The IoD‘s Enterprising Women Summit took place on Friday at the Grange St Paul’s Hotel in London, with a raft of high-profile speakers discussing female business leadership in the UK.
The event, hosted by journalist and broadcaster Juliet Morris, began with an address from IoD chairman Lady Barbara Judge, who said:
“In the post-Brexit era, business is going to be more important than ever before in the UK, and who better to lead British business than women?
“We are here today to talk about our role – our role as leaders, our role in the entrepreneurial sphere in Britain.
“It’s such a good moment for us now, we are at the top of everyone’s agenda and certainly here at the IoD it’s top of our agenda to open the doors wider for women.
“This is a crucial opportunity to talk about how we can work together to help Britain and to help ourselves be at the front of the queue.”
Sarah Miles, director of EU Fashion for Amazon, gave the opening keynote speech and discussed the importance of self-belief for today’s female executives:
“For example, I think it’s easy as a woman, if someone offers you something that’s beyond your frame of reference, to say ‘no I haven’t got the experience to take that stretch,” she said.
“But pushing yourself out there and doing that is so important.”
Mentoring, she added, has a crucial role to play in building that confidence in female leaders:
“My first manager when I was in a strategy consulting firm spent a huge amount of time inspiring, poking, egging, shouting, encouraging me to speak up in big meetings.”
Her advice for others seeking a good mentor? “As a mentee, you are responsible for making sure that you’re steering your mentoring relationship and getting what you want out of it.
“Also, it’s important that this is a two-way relationship – the best mentoring relationships work when they’re symbiotic and you can teach each other things.”
In a panel discussion, entrepreneur Gabriella Somerville, founder of aviation charter company ConnectJets, and chef and restaurateur Marianne Lumb, discussed leading ventures in traditionally male-dominated sectors.
Somerville developed on the theme of confidence, saying: “Self belief has to be nurtured in all of us, it’s not an overnight thing.
“Even when you start up your own company, you go in a little bit intimidated – self belief, self confidence has to be progressive.”
With conversation turning to leadership style – and whether female leaders should adopt more direct approach traditionally associated with male executives – Lumb discussed the lessons she learned in the formative days of her hugely successful venture:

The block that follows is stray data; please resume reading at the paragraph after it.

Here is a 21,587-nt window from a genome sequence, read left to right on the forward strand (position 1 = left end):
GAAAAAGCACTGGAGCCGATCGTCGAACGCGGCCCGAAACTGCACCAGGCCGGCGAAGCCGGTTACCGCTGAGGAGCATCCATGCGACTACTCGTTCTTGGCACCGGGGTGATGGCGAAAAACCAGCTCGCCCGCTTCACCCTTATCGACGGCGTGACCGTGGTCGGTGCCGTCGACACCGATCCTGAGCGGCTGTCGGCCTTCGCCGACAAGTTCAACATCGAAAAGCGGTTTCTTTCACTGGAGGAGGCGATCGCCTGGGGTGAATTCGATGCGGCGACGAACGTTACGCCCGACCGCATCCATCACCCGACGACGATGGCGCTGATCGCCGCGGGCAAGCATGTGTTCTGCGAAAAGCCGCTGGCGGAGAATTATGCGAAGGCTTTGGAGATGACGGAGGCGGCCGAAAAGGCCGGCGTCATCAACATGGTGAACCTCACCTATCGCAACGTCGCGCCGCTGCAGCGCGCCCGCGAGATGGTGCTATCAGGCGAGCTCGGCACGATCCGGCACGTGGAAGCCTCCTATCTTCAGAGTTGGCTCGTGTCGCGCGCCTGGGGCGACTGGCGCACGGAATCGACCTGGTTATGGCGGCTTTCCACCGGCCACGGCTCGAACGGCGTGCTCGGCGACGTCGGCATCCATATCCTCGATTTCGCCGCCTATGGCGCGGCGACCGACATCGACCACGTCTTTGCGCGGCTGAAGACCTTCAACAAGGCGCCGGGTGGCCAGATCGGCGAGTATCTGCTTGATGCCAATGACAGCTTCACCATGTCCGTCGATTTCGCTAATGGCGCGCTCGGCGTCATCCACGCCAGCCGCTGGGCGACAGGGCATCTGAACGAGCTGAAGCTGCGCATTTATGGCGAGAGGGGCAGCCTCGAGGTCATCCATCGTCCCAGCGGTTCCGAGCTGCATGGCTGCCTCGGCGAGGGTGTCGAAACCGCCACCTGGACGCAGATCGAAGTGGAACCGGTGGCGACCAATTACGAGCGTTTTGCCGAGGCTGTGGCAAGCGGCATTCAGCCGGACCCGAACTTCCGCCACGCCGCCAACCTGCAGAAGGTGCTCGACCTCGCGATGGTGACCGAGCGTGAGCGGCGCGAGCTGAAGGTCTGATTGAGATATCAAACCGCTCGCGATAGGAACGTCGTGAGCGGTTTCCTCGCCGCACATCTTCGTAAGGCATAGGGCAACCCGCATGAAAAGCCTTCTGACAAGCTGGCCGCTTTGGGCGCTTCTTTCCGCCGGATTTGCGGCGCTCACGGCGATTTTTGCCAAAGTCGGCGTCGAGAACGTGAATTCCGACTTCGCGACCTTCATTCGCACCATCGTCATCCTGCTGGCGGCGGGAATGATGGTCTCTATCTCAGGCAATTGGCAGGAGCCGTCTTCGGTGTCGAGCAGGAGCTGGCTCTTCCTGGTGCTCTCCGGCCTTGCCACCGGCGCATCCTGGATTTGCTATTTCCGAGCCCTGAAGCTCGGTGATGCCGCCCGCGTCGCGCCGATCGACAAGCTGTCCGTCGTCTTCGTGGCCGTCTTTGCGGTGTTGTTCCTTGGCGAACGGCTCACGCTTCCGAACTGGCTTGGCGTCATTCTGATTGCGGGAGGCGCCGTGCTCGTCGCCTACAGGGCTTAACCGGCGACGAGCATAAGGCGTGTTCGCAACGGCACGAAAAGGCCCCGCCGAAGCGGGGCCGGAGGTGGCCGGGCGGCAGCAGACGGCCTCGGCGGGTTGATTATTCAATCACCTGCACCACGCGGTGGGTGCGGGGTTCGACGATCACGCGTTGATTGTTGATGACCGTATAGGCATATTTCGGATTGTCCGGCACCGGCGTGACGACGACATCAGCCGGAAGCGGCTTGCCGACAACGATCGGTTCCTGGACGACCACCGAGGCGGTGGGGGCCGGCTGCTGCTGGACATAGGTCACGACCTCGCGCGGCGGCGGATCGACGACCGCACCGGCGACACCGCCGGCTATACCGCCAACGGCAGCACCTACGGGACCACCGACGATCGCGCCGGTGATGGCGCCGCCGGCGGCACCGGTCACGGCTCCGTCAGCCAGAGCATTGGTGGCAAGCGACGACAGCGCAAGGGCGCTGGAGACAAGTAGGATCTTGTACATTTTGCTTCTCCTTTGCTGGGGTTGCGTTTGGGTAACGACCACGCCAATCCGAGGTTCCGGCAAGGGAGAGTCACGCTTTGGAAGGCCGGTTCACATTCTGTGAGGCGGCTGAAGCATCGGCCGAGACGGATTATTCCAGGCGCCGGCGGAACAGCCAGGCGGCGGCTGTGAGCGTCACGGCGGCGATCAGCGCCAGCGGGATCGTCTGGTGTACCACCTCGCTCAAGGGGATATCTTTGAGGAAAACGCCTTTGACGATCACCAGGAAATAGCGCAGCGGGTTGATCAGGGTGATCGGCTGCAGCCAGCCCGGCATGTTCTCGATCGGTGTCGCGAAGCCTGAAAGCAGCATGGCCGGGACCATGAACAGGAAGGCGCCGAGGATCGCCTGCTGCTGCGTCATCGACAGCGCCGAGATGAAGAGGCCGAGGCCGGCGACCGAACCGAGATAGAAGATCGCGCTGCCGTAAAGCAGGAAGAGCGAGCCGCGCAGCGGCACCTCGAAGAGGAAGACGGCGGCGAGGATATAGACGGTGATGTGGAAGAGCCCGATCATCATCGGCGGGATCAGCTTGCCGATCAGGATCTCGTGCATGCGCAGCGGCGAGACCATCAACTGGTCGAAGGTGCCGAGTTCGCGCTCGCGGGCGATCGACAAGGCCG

“In the early days of my restaurant, when I was nervous, exhausted, probably feeling out of control, I did shout. But I quickly learned it was totally the wrong thing to do.
“At the end of the day the team was working incredibly hard to build this restaurant with me… you need to lead from the front, you need to be empower, you need to be sympathetic.”
Following a break-out advice session on how entrepreneurs can do their own PR, from Jo Tanner, founder of INHouse Communications – and another on reaching board-level positions from Janhavi Dadarkar, CEO of Dadarkar Consultancy – the inspirational talks continued with Sophie Cornish, founder of retail giant notonthehighstreet.
Cornish – who was awarded the MBE in 2013 for services to small business and enterprise –was asked by Morris what she would do for women in the workplace if she was made prime minister:
“Flexibility and the ability to define your own working life and agenda is absolutely critical,” she said. “The business of women, of small creative businesses, is worth £3.6billion and government must take is seriously.
“Childcare has to be tax-deductible, entirely tax-deductible – not vouchers… that drives be bonkers and always has done… we’re all looking after elderly relatives as well, we’re the sandwich generation.”
“And the other piece is an agenda of supporting these kind of businesses countrywide – tax breaks, easier access to finance, places where you can go and get advice and support and meet each other, to share ideas. It’s the blend of making it really, really possible to start and grow a business.”
With more talks following from Edwina Dunn, CEO of Starcount and Founder of The Female Lead; Victoria Perry, community affairs for Jaguar Land Rover; and author and activist Jennifer Nadel, the summit formed a comprehensive examination of what it means to be a female business leader in the UK today.
For more information on the Enterprising Women Summit, or to join the IoD, click here